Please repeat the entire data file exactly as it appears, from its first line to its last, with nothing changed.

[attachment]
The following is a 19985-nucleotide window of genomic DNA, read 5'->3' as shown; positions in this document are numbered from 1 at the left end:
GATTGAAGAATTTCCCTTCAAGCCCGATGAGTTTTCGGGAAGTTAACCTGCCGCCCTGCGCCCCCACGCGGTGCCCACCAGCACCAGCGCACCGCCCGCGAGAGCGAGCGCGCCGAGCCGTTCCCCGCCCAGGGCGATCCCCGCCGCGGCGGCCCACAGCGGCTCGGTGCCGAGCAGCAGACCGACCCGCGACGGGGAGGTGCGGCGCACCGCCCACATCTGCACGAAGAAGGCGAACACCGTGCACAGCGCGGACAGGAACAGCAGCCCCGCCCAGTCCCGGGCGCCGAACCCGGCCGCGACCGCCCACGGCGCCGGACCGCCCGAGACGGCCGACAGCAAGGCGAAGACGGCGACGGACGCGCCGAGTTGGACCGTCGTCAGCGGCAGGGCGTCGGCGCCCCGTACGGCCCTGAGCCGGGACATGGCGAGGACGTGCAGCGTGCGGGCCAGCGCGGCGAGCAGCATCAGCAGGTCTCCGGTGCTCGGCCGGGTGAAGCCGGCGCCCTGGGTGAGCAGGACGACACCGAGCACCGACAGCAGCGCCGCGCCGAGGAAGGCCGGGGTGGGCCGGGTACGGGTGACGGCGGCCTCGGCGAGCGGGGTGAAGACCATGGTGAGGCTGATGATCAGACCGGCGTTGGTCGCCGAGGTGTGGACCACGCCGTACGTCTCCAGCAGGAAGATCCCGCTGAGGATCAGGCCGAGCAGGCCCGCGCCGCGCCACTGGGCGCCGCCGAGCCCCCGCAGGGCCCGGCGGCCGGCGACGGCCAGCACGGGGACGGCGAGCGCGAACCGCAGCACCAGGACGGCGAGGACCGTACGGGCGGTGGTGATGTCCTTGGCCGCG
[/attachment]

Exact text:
The following is a 19985-nucleotide window of genomic DNA, read 5'->3' as shown; positions in this document are numbered from 1 at the left end:
GATTGAAGAATTTCCCTTCAAGCCCGATGAGTTTTCGGGAAGTTAACCTGCCGCCCTGCGCCCCCACGCGGTGCCCACCAGCACCAGCGCACCGCCCGCGAGAGCGAGCGCGCCGAGCCGTTCCCCGCCCAGGGCGATCCCCGCCGCGGCGGCCCACAGCGGCTCGGTGCCGAGCAGCAGACCGACCCGCGACGGGGAGGTGCGGCGCACCGCCCACATCTGCACGAAGAAGGCGAACACCGTGCACAGCGCGGACAGGAACAGCAGCCCCGCCCAGTCCCGGGCGCCGAACCCGGCCGCGACCGCCCACGGCGCCGGACCGCCCGAGACGGCCGACAGCAAGGCGAAGACGGCGACGGACGCGCCGAGTTGGACCGTCGTCAGCGGCAGGGCGTCGGCGCCCCGTACGGCCCTGAGCCGGGACATGGCGAGGACGTGCAGCGTGCGGGCCAGCGCGGCGAGCAGCATCAGCAGGTCTCCGGTGCTCGGCCGGGTGAAGCCGGCGCCCTGGGTGAGCAGGACGACACCGAGCACCGACAGCAGCGCCGCGCCGAGGAAGGCCGGGGTGGGCCGGGTACGGGTGACGGCGGCCTCGGCGAGCGGGGTGAAGACCATGGTGAGGCTGATGATCAGACCGGCGTTGGTCGCCGAGGTGTGGACCACGCCGTACGTCTCCAGCAGGAAGATCCCGCTGAGGATCAGGCCGAGCAGGCCCGCGCCGCGCCACTGGGCGCCGCCGAGCCCCCGCAGGGCCCGGCGGCCGGCGACGGCCAGCACGGGGACGGCGAGCGCGAACCGCAGCACCAGGACGGCGAGGACCGTACGGGCGGTGGTGATGTCCTTGGCCGCG